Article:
What's more, the price of natural gas hit $2.65 per MCF recently compared to the days when it used to trade in the double digits.

As I discussed in my natural gas forecast in yesterday's (Monday's) edition, most of the un-hedged natural gas producers are going to be feeling acute production cost issues by this spring and summer.

As a result, the demand for fracking supplies, either via market demand or via a government-issued moratorium, will impact the oil service providers.

That puts CARBO Ceramics directly in the crosshairs, since a growing audience is nervous about the possible side effects to the environment caused by the fracking process.

It's time to "SELL" CARBO Ceramics, Inc. (**).

Key Points on CARBO

You see, the key points to understand about CARBO Ceramics, Inc. are:

  • It's the largest private-sector fracking company.
  • A moratorium on fracking in the U.S. will impact it directly.
  • And there is competition in the growth cycle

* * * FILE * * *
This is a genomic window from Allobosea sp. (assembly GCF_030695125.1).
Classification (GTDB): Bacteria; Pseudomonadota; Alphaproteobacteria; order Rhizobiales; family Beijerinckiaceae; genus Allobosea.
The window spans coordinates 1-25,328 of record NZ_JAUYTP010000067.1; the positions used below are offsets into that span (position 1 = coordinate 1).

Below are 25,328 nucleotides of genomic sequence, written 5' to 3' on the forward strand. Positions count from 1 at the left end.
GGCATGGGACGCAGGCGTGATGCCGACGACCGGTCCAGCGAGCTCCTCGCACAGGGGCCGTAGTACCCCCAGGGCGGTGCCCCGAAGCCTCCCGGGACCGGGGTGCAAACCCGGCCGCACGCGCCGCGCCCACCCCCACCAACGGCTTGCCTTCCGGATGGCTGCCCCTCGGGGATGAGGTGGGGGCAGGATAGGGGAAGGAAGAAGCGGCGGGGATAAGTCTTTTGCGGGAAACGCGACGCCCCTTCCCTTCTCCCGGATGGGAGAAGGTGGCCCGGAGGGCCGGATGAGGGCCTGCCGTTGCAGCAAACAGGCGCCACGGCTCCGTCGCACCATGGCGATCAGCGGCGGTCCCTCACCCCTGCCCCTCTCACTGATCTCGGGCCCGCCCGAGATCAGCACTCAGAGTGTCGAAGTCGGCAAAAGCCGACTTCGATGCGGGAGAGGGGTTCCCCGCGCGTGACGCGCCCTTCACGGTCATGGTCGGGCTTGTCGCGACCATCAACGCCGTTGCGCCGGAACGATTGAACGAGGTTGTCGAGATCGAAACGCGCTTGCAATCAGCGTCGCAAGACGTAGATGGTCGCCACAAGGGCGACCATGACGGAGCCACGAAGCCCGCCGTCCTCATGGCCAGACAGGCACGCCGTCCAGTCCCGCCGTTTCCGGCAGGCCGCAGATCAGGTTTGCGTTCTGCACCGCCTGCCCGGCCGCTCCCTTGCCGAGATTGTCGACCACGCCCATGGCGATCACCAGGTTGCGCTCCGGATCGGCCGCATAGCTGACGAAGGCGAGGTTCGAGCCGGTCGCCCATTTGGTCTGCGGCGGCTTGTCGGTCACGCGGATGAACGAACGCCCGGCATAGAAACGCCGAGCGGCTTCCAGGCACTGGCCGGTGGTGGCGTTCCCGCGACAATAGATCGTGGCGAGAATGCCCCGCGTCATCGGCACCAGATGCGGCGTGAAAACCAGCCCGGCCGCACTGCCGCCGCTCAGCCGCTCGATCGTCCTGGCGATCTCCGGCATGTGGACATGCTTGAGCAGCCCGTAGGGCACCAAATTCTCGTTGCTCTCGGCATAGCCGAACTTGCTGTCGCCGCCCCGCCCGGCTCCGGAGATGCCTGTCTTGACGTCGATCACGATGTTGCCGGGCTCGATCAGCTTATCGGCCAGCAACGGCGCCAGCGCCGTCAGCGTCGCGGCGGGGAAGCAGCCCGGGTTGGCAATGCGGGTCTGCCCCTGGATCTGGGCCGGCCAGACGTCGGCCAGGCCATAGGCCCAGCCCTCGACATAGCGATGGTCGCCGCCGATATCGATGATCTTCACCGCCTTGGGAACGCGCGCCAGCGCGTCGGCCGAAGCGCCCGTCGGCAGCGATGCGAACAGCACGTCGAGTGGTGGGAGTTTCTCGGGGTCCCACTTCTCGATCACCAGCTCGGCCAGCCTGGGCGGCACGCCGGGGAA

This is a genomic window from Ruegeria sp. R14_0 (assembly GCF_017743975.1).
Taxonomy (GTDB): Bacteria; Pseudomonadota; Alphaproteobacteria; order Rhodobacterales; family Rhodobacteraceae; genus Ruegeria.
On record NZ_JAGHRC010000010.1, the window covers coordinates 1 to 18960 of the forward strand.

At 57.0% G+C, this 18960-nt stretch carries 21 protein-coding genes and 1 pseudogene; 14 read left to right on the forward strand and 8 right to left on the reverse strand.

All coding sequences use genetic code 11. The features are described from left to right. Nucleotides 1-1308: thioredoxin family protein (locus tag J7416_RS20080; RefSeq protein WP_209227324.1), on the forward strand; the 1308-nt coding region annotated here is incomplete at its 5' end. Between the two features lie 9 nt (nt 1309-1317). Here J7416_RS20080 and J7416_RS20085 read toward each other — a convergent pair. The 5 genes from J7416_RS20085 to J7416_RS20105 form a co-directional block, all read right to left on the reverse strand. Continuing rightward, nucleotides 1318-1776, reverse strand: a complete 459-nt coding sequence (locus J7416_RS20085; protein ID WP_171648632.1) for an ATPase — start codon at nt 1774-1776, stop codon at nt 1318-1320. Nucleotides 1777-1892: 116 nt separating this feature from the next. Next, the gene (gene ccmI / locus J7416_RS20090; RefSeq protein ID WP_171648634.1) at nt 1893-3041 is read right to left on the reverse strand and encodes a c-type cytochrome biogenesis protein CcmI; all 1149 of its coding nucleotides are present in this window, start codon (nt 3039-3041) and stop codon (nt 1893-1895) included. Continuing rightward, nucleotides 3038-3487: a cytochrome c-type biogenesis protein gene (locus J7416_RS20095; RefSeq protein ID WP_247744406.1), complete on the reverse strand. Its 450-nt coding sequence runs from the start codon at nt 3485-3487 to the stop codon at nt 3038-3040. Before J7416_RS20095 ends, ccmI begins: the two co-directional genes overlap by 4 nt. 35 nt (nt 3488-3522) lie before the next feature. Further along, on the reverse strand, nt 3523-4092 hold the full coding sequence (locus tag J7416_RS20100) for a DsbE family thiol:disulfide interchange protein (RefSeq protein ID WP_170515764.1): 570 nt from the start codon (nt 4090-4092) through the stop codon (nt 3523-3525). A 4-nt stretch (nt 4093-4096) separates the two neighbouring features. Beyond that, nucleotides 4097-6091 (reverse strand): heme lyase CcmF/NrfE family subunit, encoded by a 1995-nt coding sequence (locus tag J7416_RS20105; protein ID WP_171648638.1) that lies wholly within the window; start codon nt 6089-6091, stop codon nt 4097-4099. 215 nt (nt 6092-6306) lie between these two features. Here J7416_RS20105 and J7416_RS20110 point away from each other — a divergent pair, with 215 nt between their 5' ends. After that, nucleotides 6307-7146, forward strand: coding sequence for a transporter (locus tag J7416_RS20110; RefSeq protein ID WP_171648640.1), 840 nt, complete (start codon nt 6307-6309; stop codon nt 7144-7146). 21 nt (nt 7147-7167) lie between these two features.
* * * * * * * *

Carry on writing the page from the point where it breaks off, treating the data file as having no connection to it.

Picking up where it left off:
CARBO Ceramics has been the poster child for success in the fracking industry. But while CRR has grown quickly over the last few years, driven by the unlocking of multistage fracking of horizontal laterals, there are risks.

It's the combining of these two technologies that's driven the shale revolution, and CARBO will certainly be one of the most affected companies if a movement to stop fracking wells takes hold.

In fact, the U.S. news cycle is full of articles portending a fracking moratorium. In the last week both an organization of doctors and elected government officials have called for an end to fracking.

"We need to understand fully all of the chemicals that are shot into the ground that could impact the water that children drink," said Rep. Ed Markey, D-MA.

There is also a growing demand by special interest groups to introduce moratoriums on hydrofracking.

The reasons may vary, but the implications to CARBO are definitely negative.

Additionally, oil and gas companies like EOG Resources Inc. (NYSE: EOG ) have started to mine their own fracking material in today's competitive world. The era of proprietary materials provided by third-party vendors is going to change.